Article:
Thursday, January 11, 2018

Language of Confusion: Legs, Part I

Not like legs, but logos. Except legs. You’ll see what Im getting at in a minute.

Logo, like what businesses use, is (probably) just short for logogram, which meant a sign or a character representing a word when it showed up in 1840 (it didn’t mean what we call a logo until a century later). It’s a combination of logo- and -gram…so yeah, kind of recursive there. So what is logo-? Or, before vowels, log-?

Logo means speech or word, coming from the Greek logos, word, discourse or reason. It can be traced all the way back to the Proto Indo European leg- (hence the title), which means collect or gather and is one of those words with a huge amount of offshoots.

First, the suffix -logy, which is part of words like apology, anything that ends in -logue, and pretty much every field of study (biology, geology, etymology, for crying out loud). Which makes sense since it means discourse, theory, or science. It came to us from the Medieval Latin -logia and the Greek -logia, from legein, to speak. Then there’s words with lect in them, and…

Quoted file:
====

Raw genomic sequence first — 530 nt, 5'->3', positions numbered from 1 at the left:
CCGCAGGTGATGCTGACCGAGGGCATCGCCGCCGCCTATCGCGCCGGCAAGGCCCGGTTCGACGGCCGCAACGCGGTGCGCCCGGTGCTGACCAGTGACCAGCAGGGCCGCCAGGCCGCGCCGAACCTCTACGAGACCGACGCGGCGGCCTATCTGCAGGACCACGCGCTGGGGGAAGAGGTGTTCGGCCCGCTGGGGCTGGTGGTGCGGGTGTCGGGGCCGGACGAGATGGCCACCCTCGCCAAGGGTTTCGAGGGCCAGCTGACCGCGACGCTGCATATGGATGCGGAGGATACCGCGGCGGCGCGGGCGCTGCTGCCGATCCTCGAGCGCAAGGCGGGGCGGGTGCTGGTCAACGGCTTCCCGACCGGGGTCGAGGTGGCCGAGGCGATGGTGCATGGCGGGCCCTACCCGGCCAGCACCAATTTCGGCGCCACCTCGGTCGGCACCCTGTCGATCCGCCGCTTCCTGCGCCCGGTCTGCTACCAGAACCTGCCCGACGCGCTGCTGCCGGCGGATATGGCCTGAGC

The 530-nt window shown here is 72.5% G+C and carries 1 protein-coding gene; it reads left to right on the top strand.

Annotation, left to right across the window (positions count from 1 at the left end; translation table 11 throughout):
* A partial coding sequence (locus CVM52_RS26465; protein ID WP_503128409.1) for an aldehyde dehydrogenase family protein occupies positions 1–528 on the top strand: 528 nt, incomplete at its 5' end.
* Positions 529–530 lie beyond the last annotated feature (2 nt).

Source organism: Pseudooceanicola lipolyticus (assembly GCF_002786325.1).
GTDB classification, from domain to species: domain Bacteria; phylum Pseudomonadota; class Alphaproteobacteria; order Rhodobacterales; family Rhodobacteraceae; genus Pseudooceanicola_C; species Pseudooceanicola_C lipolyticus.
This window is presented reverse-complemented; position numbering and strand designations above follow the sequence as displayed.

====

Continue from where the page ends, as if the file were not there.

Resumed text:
The point is, this is going to be a loooooooong series.

Sources

4 comments:

  1. We don't even use it as speech or word anymore.

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  2. So you're saying this series has legs...

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  3. I know logos has a very long history.

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  4. Aw, Andrew beat me to my comment. Sigh. (I always thought -ology meant "study of". I guess it was a bit more complex than that.)

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